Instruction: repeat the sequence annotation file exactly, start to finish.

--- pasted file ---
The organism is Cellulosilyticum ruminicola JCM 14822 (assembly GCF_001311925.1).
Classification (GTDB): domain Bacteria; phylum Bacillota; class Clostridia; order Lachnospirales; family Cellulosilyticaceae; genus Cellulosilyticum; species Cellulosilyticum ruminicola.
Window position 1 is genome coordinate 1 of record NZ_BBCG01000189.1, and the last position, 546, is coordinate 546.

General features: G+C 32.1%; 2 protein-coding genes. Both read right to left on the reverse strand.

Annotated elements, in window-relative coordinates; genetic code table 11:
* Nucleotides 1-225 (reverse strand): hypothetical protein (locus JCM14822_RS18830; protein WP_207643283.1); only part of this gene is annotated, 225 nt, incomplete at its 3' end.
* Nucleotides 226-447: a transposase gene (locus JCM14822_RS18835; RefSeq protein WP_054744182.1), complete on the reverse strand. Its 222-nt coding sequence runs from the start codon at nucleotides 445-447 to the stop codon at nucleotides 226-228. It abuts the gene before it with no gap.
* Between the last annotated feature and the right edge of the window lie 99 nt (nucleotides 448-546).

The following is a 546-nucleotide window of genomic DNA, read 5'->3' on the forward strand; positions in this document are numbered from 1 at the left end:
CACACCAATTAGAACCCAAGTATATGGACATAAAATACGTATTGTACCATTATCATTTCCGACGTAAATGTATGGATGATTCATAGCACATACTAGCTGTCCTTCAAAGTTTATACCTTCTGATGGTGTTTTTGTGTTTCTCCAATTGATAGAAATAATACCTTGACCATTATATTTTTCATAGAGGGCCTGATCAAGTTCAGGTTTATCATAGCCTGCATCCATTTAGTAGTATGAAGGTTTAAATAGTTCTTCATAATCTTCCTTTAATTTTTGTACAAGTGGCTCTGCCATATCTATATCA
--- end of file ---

The organism is Cellulosilyticum ruminicola JCM 14822 (assembly GCF_001311925.1).
Classification (GTDB): domain Bacteria; phylum Bacillota; class Clostridia; order Lachnospirales; family Cellulosilyticaceae; genus Cellulosilyticum; species Cellulosilyticum ruminicola.
Window position 1 is genome coordinate 1 of record NZ_BBCG01000189.1, and the last position, 546, is coordinate 546.

General features: G+C 32.1%; 2 protein-coding genes. Both read right to left on the reverse strand.

Annotated elements, in window-relative coordinates; genetic code table 11:
* Nucleotides 1-225 (reverse strand): hypothetical protein (locus JCM14822_RS18830; protein WP_207643283.1); only part of this gene is annotated, 225 nt, incomplete at its 3' end.
* Nucleotides 226-447: a transposase gene (locus JCM14822_RS18835; RefSeq protein WP_054744182.1), complete on the reverse strand. Its 222-nt coding sequence runs from the start codon at nucleotides 445-447 to the stop codon at nucleotides 226-228. It abuts the gene before it with no gap.
* Between the last annotated feature and the right edge of the window lie 99 nt (nucleotides 448-546).

The following is a 546-nucleotide window of genomic DNA, read 5'->3' on the forward strand; positions in this document are numbered from 1 at the left end:
CACACCAATTAGAACCCAAGTATATGGACATAAAATACGTATTGTACCATTATCATTTCCGACGTAAATGTATGGATGATTCATAGCACATACTAGCTGTCCTTCAAAGTTTATACCTTCTGATGGTGTTTTTGTGTTTCTCCAATTGATAGAAATAATACCTTGACCATTATATTTTTCATAGAGGGCCTGATCAAGTTCAGGTTTATCATAGCCTGCATCCATTTAGTAGTATGAAGGTTTAAATAGTTCTTCATAATCTTCCTTTAATTTTTGTACAAGTGGCTCTGCCATATCTATATCA